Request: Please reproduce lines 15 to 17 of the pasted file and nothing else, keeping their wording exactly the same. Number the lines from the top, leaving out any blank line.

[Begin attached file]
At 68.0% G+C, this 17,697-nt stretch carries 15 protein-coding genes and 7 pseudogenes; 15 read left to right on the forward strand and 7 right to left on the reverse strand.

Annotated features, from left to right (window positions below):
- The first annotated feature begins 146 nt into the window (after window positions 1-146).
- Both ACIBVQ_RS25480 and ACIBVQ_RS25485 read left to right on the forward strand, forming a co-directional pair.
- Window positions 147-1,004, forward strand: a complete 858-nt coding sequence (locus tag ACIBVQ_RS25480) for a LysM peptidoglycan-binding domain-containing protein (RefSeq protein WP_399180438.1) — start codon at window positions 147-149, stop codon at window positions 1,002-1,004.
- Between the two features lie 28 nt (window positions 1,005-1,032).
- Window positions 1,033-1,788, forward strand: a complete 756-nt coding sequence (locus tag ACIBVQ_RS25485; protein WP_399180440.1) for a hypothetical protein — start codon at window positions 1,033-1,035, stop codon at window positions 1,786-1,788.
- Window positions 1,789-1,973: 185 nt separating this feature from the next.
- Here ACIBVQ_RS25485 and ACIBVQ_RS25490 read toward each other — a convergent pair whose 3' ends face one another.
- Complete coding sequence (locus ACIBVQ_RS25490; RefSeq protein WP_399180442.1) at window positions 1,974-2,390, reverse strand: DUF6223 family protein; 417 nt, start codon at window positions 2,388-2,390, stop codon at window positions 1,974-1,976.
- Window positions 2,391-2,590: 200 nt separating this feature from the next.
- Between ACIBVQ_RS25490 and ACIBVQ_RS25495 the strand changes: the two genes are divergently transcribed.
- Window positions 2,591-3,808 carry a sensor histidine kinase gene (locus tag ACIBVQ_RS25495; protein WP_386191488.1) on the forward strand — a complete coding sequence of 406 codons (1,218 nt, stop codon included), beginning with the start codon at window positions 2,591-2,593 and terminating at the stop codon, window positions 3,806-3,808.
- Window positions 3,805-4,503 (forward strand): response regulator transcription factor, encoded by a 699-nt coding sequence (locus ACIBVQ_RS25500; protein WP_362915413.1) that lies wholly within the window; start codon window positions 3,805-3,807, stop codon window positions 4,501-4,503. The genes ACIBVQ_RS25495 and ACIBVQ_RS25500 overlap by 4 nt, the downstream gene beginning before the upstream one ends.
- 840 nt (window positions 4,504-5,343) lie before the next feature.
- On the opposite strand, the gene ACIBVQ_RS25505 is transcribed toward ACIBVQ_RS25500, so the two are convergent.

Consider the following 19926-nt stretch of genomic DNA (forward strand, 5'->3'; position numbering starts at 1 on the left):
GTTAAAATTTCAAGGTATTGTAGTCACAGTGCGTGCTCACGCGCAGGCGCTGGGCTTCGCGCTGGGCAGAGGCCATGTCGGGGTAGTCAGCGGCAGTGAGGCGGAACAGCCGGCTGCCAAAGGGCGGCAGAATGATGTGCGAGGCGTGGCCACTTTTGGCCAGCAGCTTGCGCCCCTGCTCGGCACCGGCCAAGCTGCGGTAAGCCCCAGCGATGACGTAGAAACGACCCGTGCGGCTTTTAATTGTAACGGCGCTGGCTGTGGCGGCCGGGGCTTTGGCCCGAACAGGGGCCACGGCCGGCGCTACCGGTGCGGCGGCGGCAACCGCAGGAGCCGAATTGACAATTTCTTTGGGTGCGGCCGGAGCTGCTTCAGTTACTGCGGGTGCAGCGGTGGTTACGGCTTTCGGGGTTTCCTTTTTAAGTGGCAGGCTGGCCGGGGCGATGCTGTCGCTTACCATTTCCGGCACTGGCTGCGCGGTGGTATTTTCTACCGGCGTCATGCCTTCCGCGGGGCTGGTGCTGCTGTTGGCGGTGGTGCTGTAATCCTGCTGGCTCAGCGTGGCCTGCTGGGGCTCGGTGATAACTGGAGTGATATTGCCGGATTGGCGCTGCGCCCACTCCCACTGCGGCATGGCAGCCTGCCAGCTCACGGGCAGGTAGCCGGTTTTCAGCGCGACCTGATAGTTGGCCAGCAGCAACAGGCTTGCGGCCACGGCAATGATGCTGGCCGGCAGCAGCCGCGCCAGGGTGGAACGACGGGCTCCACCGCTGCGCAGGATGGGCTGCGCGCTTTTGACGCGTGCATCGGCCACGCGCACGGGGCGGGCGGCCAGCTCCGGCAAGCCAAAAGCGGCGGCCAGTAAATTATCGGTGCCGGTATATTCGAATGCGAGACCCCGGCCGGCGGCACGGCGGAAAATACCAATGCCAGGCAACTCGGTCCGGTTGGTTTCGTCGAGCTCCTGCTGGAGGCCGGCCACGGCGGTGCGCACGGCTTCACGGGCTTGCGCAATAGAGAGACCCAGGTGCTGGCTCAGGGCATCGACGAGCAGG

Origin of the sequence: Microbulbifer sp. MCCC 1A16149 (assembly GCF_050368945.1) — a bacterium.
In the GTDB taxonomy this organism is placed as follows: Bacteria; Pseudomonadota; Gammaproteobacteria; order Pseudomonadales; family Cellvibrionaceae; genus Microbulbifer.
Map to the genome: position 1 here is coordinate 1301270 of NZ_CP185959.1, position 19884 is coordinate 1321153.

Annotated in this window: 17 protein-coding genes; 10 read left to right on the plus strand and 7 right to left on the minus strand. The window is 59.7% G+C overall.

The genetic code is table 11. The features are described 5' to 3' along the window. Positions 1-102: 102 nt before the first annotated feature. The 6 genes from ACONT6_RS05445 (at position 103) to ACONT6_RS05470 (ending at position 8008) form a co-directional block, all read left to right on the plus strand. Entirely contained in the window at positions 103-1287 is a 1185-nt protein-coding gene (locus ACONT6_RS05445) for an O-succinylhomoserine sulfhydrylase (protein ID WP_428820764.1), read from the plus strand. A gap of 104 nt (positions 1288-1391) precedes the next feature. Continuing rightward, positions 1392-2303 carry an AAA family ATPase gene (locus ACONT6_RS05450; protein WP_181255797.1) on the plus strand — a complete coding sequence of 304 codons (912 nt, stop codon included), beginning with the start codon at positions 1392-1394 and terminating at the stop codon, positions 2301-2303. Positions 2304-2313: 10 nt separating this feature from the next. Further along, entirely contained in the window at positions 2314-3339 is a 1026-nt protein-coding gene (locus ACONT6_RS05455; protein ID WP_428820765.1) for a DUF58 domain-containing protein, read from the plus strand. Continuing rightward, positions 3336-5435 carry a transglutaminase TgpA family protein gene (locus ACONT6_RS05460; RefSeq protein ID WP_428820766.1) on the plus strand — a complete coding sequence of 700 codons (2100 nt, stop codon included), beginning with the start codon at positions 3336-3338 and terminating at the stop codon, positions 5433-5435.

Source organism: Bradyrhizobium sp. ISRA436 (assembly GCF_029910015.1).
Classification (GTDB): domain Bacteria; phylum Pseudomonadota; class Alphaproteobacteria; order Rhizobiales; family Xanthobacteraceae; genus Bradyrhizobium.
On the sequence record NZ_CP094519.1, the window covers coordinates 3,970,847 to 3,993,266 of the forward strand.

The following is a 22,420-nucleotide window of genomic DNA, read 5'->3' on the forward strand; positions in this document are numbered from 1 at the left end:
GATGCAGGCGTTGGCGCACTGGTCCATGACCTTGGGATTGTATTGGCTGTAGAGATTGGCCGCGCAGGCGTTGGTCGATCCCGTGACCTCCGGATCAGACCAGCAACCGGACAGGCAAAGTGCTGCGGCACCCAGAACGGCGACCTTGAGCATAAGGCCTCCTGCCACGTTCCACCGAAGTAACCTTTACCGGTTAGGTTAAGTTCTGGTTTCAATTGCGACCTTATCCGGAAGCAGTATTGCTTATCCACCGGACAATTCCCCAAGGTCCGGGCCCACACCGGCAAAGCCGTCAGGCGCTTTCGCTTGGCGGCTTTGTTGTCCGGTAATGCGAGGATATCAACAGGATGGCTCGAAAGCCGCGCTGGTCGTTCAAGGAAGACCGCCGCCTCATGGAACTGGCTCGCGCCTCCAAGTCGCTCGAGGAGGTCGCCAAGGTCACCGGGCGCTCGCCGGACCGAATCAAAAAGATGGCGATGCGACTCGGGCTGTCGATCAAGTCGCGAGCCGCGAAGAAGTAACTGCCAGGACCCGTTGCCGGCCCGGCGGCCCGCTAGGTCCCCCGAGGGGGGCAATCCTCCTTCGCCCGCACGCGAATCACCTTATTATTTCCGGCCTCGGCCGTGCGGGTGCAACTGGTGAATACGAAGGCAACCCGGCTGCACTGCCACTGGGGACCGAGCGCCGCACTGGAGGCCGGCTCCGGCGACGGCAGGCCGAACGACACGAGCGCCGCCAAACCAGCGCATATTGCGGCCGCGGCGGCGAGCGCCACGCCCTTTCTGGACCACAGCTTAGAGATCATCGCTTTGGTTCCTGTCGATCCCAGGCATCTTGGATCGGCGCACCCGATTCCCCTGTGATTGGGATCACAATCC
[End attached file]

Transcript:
- 840 nt (window positions 4,504-5,343) lie before the next feature.
- On the opposite strand, the gene ACIBVQ_RS25505 is transcribed toward ACIBVQ_RS25500, so the two are convergent.

Consider the following 19926-nt stretch of genomic DNA (forward strand, 5'->3'; position numbering starts at 1 on the left):